Frequently Asked Questions
Who can use hourly rates for their clients?
Hourly Rates is one of the most common ways for service business such as freelancers (solopreneurs), virtual assistants, and even companies to charge for their services.
What’s the difference between an hourly rate and fixed rate?
An hourly rate is the price you charge a client for the duration of rendering your services. The longer it takes to complete a project, the more you charge because it takes up more of your time.
On the other hand, a fixed rate is a set price for the entirety of a project that you have with your client, irrespective of how long it takes for you to complete it. So unless you’re charging with a bit of padding on top, it’s possible that you’ll be undercharging.
What are the pros of charging clients with an hourly rate?
There are several pros to using an hourly rate with clients. Here’s just a few:
- You won’t get stuck doing a lot more work on a project than you initially bargained for without getting paid for it.
- They’re straightforward. For every hour you work, they pay you a certain amount of money.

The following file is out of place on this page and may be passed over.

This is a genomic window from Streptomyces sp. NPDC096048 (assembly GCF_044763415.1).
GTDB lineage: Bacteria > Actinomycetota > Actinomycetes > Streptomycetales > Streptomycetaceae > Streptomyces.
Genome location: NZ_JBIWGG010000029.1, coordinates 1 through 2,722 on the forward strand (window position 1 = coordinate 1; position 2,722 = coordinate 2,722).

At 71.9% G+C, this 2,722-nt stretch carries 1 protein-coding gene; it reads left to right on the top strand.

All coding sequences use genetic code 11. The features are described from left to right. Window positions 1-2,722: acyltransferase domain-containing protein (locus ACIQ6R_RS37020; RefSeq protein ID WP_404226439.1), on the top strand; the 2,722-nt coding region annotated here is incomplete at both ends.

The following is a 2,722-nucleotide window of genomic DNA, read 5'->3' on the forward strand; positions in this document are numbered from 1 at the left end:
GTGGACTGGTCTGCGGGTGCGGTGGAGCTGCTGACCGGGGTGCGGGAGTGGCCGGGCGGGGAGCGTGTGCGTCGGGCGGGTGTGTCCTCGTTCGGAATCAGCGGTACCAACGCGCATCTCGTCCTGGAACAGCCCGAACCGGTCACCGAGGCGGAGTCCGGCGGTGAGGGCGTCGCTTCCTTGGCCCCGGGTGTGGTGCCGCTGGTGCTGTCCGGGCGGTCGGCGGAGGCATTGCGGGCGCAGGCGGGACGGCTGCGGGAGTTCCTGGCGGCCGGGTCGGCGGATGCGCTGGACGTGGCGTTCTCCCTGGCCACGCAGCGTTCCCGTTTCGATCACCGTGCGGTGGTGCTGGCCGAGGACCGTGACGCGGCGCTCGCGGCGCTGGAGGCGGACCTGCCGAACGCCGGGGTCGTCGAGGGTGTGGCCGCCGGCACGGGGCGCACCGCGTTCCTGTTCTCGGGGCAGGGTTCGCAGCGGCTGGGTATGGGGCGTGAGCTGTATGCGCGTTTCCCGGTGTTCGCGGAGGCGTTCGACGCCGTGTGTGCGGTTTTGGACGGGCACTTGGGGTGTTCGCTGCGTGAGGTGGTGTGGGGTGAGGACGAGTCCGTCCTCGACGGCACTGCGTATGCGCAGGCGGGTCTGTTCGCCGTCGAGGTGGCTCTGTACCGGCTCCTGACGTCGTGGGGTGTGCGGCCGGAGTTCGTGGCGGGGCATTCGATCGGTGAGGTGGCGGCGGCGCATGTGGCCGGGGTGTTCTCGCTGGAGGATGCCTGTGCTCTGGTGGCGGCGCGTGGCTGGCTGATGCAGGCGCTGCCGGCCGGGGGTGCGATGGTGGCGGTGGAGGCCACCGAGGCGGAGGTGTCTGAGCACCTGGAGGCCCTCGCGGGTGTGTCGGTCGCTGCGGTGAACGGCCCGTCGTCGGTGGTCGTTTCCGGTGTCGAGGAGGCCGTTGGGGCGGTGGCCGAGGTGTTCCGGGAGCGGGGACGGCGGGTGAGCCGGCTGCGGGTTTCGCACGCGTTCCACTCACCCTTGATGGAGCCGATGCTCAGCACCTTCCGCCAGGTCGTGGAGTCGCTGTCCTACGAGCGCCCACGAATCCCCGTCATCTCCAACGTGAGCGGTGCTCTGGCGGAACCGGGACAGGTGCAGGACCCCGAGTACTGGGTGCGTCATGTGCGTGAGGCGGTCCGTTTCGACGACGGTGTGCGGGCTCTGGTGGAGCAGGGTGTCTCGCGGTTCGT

- Hourly rates are common across different types of work and industries. Lawyers, consultants, designers, writers, and developers often charge at hourly rates.
What are the cons of charging clients with an hourly rate?
Like pros, hourly rates also come with cons. Here’s a couple to be cautious of:
- When your estimate for the time you’ll spend on a project doesn’t match with the actual number of hours you bill, your clients can feel frustrated and betrayed so be careful about your quotation and if you’re running out of time, speak with your client immediately.
- Some clients might consider lower hourly rates for lower quality instead of higher hourly rates for higher quality of work. It’s a frustrating cycle but remember, the right client will see the value of your work and will compensate you fairly for it!
- Charging by the hour can be a hassle. If you’re highly organized and really good at keeping track of your time, then charging on an hourly basis won’t break your sweat. But if you’re handling multiple clients with multiple tasks at different rates, then you need to double down on your tracking skills so you don’t end up undercharging!